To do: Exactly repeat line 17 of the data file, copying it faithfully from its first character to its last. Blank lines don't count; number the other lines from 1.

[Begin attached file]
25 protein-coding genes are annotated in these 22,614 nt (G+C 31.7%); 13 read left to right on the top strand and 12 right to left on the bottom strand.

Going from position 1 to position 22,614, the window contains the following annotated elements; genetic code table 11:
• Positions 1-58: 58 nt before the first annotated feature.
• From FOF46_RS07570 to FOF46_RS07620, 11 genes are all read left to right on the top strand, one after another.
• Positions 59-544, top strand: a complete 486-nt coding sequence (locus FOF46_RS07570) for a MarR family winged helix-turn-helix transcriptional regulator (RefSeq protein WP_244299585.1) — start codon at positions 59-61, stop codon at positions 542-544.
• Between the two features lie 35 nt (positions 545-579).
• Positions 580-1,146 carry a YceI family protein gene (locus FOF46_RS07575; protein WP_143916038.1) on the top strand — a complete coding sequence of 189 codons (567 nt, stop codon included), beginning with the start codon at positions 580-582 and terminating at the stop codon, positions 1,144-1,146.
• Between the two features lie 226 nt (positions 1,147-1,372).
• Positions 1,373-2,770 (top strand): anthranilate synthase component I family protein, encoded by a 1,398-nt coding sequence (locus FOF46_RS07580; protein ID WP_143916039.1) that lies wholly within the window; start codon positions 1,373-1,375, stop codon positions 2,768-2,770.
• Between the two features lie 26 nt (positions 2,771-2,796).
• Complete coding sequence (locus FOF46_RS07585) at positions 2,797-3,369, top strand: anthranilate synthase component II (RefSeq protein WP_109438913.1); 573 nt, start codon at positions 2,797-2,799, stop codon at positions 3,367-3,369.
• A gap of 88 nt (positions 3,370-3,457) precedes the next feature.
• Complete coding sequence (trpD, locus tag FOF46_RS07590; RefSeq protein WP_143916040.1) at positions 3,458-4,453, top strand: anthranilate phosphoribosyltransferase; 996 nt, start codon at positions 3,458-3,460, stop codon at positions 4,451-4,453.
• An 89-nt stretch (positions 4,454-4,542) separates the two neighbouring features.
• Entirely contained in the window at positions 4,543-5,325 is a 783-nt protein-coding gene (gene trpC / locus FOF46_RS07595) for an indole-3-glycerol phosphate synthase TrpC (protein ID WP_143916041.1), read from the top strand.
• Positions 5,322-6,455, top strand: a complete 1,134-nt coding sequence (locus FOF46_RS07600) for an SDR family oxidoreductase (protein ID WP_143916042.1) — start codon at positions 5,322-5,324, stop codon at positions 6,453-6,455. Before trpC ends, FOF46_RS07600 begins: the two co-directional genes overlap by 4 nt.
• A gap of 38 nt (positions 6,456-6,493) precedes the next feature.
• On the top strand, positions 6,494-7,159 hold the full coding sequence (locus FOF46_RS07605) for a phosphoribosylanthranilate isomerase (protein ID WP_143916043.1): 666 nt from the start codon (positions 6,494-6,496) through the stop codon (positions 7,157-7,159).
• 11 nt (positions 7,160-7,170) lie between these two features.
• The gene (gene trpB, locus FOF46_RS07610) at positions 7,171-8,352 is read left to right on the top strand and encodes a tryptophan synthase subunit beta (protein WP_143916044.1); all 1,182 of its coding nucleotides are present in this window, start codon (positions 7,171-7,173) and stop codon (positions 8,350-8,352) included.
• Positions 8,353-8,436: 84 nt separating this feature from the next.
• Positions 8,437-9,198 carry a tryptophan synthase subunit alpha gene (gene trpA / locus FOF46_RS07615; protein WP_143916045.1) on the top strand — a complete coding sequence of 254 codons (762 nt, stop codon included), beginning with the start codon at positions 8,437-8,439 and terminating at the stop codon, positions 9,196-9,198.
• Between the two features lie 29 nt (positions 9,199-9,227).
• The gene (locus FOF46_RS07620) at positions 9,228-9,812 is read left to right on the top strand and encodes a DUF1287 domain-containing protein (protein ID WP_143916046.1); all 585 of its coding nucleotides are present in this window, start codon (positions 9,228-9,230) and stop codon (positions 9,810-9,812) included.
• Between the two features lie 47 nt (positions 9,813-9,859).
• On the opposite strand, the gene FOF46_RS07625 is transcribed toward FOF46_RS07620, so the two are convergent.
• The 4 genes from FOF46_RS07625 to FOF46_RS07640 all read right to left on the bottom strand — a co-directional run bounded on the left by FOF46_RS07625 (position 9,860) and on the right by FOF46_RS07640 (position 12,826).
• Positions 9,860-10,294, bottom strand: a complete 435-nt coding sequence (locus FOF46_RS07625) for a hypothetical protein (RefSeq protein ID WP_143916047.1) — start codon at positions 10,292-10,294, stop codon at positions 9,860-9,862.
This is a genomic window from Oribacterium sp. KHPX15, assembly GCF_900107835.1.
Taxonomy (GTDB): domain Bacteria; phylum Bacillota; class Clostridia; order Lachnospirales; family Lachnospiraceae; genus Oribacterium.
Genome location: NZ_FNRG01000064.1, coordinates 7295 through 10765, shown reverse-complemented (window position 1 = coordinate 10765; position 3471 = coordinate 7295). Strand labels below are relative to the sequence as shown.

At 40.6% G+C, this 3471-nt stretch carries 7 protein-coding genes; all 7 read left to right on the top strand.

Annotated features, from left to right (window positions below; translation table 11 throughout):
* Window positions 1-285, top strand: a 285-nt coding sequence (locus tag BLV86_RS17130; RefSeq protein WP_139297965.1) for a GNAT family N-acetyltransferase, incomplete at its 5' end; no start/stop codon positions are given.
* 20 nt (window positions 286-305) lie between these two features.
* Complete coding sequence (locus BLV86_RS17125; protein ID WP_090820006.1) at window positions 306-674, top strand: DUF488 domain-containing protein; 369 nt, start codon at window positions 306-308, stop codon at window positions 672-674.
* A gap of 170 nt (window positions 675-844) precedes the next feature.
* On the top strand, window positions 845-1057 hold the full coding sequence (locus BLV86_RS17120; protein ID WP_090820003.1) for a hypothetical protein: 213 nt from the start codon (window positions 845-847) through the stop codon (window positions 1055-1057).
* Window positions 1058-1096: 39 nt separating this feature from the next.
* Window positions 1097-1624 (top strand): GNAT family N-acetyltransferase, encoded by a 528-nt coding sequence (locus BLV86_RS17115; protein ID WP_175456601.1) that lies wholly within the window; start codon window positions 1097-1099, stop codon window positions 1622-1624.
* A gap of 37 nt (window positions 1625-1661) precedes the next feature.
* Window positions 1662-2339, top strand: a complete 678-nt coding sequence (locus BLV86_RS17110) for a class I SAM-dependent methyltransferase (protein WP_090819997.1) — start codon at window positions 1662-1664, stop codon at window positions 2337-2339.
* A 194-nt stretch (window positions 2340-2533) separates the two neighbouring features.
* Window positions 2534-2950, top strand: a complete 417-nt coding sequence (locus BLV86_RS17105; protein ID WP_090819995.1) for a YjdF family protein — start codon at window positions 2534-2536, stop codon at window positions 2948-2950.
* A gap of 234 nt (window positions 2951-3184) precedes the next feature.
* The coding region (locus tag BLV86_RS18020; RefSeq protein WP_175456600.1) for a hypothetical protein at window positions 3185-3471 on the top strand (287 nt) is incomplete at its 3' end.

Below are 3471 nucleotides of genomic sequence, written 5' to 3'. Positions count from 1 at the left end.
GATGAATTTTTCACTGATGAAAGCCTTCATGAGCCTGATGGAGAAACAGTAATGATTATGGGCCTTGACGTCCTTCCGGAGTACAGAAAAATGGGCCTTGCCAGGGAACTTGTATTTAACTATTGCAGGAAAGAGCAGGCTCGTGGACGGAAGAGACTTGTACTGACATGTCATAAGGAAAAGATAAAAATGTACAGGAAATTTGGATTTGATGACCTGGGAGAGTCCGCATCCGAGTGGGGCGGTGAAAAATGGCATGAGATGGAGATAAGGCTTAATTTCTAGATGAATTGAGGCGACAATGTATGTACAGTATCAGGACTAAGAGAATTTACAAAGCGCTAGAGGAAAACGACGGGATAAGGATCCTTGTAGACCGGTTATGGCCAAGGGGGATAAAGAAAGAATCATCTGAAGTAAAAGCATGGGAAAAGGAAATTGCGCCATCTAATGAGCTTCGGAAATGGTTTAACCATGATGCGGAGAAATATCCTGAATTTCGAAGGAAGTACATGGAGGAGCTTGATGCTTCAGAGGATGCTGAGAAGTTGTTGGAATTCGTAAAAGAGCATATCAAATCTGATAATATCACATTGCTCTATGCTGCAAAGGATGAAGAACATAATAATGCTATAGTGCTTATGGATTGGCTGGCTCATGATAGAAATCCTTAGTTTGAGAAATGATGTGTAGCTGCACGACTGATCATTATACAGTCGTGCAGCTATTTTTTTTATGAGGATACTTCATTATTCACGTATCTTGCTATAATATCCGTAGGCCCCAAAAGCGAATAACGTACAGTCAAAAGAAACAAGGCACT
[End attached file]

• A gap of 38 nt (positions 6,456-6,493) precedes the next feature.